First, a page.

The guns used in our exercise were electric and gas powered. The velocity of the projectiles is about 300-400 feet per second, fast enough to know you’ve been hit. The object of the training was to engage the paper targets without exposing too much of yourself so you couldn’t be shot. The instructors monitored participants' tactics, and, if they exposed too much of themselves, the Participant was shot with the Airsoft plastic B-Bs. Of course, American Police Hall of Fame (APHF) Shooting Center instructors ensured that safety was paramount for the participant by fully protecting him/her from the plastic B-Bs by donning a full face mask capable of absorbing any Airsoft impact, a towel wrapped around their neck, long sleeve shirt and/or jacket, long pants and gloves. In addition, the Instructors would only shoot the Participant from the neck down and the participant would never engage any “live” threat (the instructors), only paper targets. The instructors were merely there to keep participants honest in their “pieing” technique.
A little background would be helpful: The Tactical/Practical was started with the intent of allowing everyday folks -- those with and without the benefit of prior training -- the opportunity to experience a realistic defensive situation, drawing from a holster and firing, moving safely with a loaded firearm through a course-of-fire, shooting at moving targets, shooting in the dark using a mounted tactical light or hand-held flashlight and employing proper light management, shooting with the non-dominant hand, both supported or unsupported (i.e. one handed or two handed), shooting while moving, learning to shoot from cover properly...and doing ALL of this in a safe manner (muzzle pointed in a safe direction, finger off the trigger when sights are not on target).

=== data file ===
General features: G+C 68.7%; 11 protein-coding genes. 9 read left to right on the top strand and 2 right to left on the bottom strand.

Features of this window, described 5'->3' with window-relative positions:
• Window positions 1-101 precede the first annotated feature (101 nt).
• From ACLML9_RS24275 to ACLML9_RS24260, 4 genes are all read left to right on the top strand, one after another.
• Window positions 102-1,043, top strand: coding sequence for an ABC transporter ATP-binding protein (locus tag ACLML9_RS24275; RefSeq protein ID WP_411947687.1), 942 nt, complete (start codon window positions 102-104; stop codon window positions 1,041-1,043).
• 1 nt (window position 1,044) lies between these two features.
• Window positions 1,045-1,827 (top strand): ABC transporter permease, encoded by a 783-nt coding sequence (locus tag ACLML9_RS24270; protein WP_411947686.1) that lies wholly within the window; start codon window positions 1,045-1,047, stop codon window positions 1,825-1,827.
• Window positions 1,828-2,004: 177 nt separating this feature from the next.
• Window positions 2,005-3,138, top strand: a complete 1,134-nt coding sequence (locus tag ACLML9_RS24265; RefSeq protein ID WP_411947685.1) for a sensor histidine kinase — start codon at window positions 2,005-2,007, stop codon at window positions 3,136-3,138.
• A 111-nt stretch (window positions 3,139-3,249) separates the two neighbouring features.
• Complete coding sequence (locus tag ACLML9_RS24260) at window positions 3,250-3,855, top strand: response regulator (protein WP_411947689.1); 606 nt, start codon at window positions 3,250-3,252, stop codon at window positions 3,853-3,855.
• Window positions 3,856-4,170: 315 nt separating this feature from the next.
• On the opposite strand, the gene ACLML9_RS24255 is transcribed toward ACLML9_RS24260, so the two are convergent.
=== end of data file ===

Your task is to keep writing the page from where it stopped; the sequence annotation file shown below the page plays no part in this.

The important aspect of all these activities is to use your mind to discern between threats and non-threats, utilizing situational awareness. These activities, through repetition, can help establish muscle memory so when a real-life threat occurs, action is taken without thinking about it; you are creating a reflex action.
These reflex actions become paramount when an individual experiences a traumatic event in which adrenaline is released into the body, causing the person to experience extreme stress, auditory exclusion and eye sight tunnel vision. The Tac Prac simulations help individuals develop stress inoculation by combating these physiological effects.
So what happened with our recent Airsoft exercise?
Almost all the participants had shot the Tactical/Practical prior to this exercise. Those with Tac Prac experience were well aware of shooting from cover properly and how to “pie” around corners. Those with no experience were “coached” on how to proceed.
I was pleasantly surprised when the first four shooters went through the course without being fired upon by any of the Instructors down range which meant they had successfully shot the targets utilizing proper cover and exposing little, if any, of themselves. There were many others too that navigated through the “shoot house” unblemished.
There were, however, some participants who encountered reminders (Airsoft BBs) that they were exposing too much of themselves or outright wandered into a space not properly “cleared”. They soon realized their mistake. After each participant completed the exercise they were “debriefed” by the Range Officer who had run them through the course, as well as by the instructors down range who observed the participant's technique or tactic, each of whom explained what was done well or what could be improved.